Add this problem, at some point the economics of making a product in a Third World factory, then transporting it across thousands of miles via container ship is going to stop making sense. We can use the time now before it gets truly tight with fuel and energy, to relocalize some of our industry or we can wait until it happens, and face shortages or absolute lack. Your choice is take a long period of minor hurts or get it all thrown at you at once. We have a brief window where we as a country enjoy a energy and economic benefit. The American Empire still takes in tribute. We can use that twilight to benefit our children, and lets be honest those of us alive today OR we can continue in our wasteful ways until it hits us in the face.

I grew up when a high school graduate could expect to find work at an American manufacturer, get a "blue collar" job and spend thirty years there. In that time he (and sometimes she) would be a one income family which could have vacations in the Summer, put money away for retirement and send their children to college. Now both parents work, often at jobs with no benefits or security. Computer based flex scheduling and AI based surveillance manages your every minute on the job. Forget about retirement. And your children live in your basement while trying to pay a six figure student debt.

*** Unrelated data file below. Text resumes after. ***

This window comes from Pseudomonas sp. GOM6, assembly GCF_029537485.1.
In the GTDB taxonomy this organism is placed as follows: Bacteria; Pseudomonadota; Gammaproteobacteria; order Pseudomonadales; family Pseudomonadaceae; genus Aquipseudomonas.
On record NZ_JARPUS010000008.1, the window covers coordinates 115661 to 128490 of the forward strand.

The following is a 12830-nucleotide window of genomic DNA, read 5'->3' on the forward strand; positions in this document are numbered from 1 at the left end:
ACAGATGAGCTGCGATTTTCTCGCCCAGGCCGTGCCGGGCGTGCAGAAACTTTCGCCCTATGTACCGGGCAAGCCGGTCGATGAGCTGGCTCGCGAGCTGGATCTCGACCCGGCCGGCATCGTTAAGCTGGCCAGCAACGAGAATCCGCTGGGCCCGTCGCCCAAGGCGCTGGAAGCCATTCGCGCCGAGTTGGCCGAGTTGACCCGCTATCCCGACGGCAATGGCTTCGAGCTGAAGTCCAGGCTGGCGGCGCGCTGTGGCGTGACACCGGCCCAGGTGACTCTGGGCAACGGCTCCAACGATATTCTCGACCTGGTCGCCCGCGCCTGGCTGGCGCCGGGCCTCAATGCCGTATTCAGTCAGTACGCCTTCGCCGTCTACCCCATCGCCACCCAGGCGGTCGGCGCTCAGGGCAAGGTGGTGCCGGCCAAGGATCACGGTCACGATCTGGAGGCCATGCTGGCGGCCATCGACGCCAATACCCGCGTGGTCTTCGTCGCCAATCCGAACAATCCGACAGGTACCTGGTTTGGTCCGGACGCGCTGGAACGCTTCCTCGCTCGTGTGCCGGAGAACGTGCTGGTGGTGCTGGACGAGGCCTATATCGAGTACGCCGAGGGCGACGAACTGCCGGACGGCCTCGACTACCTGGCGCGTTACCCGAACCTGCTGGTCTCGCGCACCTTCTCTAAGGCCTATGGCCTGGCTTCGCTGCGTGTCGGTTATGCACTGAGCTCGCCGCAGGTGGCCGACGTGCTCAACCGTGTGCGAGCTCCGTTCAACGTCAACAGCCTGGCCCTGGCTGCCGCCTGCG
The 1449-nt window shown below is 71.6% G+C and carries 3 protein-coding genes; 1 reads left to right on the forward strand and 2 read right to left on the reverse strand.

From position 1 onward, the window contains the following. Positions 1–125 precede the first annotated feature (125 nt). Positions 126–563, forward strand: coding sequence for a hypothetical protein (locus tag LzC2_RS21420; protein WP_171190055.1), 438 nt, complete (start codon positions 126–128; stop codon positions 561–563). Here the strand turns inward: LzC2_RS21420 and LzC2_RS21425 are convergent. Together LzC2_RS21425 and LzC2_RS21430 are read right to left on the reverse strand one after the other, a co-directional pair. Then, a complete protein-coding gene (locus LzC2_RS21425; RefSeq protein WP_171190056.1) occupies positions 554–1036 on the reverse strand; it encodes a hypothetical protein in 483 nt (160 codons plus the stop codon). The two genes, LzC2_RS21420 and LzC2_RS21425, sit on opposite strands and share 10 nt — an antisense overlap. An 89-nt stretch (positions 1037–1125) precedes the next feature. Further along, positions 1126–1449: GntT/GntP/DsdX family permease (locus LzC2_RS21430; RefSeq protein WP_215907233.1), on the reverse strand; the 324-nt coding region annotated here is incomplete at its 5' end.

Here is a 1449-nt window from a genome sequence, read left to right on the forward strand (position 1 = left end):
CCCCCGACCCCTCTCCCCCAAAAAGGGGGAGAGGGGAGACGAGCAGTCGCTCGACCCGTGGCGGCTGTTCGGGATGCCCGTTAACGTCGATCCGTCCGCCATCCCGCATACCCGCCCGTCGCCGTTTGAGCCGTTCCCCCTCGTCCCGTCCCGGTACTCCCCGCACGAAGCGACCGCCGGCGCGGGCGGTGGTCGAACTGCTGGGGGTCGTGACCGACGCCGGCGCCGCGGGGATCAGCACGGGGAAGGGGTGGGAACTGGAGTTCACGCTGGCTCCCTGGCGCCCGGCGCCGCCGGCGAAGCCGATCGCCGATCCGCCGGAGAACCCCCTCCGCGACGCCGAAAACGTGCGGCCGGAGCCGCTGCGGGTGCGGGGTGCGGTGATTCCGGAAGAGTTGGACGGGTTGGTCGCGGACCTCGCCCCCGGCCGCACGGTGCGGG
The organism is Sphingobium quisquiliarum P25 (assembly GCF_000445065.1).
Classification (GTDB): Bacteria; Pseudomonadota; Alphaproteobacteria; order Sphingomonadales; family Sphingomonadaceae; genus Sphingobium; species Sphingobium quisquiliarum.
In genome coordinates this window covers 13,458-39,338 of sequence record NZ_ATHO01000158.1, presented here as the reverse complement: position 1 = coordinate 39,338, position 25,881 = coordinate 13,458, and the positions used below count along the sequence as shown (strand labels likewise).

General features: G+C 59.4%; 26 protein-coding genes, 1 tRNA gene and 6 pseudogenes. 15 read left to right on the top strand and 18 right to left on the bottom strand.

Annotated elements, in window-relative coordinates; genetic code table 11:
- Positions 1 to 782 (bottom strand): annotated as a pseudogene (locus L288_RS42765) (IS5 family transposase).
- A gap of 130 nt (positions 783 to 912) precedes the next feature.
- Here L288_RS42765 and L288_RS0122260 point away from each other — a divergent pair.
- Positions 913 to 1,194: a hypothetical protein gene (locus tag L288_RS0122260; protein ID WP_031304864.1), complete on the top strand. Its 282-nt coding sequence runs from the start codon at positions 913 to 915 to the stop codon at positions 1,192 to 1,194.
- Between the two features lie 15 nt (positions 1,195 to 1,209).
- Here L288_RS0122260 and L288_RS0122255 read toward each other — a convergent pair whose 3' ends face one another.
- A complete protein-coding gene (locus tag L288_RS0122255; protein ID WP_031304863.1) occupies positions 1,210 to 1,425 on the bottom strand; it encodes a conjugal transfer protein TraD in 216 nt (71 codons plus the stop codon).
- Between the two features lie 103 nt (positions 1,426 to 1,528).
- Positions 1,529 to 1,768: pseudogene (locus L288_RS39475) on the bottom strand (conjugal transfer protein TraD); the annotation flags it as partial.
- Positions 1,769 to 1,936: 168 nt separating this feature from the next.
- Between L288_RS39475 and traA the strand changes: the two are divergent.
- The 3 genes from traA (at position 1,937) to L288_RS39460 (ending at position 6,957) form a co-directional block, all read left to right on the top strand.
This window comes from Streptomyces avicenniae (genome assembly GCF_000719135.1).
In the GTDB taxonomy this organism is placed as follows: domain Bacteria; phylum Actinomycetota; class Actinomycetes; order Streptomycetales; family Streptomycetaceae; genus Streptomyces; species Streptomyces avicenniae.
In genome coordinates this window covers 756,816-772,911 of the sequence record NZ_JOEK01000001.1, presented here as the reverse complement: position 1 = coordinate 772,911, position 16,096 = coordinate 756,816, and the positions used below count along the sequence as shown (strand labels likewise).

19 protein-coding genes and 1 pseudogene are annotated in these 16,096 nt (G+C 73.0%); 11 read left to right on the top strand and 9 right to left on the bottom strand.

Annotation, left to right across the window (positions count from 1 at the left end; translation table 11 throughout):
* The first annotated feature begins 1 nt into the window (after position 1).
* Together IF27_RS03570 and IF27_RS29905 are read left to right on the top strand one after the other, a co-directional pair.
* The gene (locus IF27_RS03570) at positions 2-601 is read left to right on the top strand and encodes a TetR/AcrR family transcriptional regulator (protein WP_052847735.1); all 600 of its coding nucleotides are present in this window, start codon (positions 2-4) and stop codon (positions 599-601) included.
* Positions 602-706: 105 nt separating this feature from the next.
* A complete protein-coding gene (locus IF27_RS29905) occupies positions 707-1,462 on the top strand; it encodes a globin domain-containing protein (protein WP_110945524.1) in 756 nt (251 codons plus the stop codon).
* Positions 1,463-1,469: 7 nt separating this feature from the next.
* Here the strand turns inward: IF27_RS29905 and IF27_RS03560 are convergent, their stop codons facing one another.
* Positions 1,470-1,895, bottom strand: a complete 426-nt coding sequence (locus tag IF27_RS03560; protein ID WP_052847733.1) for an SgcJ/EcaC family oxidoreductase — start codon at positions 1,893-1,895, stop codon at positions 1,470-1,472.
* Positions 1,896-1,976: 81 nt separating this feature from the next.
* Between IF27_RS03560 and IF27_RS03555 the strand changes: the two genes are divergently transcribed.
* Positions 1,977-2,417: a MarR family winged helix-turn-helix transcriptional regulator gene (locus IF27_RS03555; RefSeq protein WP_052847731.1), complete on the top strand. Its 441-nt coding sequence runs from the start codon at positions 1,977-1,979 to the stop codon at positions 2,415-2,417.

The way we insensitive corporate spending needs to change.

Another unmentioned secret is that you and I really do matter to politicians. Its only the Elite and their media mouth pieces that hope you will stay at home and be be quiet. If enough of us take to the streets, then no matter what their corporate Masters suggest, politicians really will vote in OUR interests.

5) $1.3 trillion to weatherize every home and office building in the United States:

I said in the title of this post "One Policy Proposal Green Wizards Can Support".

While every one of the first four proposals have broad electorate support they all have large moneyed opposition.

Does that mean we Green Wizards shouldn't support them, NO.

Though if there is one of the five I can see making a major difference in a huge amount of normal every day people it would be for the government to encourage and actually fund the weatherizing of a big portion of American homes and small businesses.

As Greer has often mentioned, "Insulate and Weatherize First, then Conserve." Its a big focus of my first year preparing my sister's house into something I can comfortably and affordably retire into. With my only source of income going into retirement being Social Security, and recognizing both conservation attempts to kill the program, and the likely event it will be cut back rather than eliminated, then while I have some money and health I need to cut my expected expenses so I can live there.

Kind of what we as a nation and a civilization are facing, isn't it?


David Trammel's picture

Looks like Sanders and AOC are proposing modernizing public housing. That would directly impact low income people who would benefit from it the most.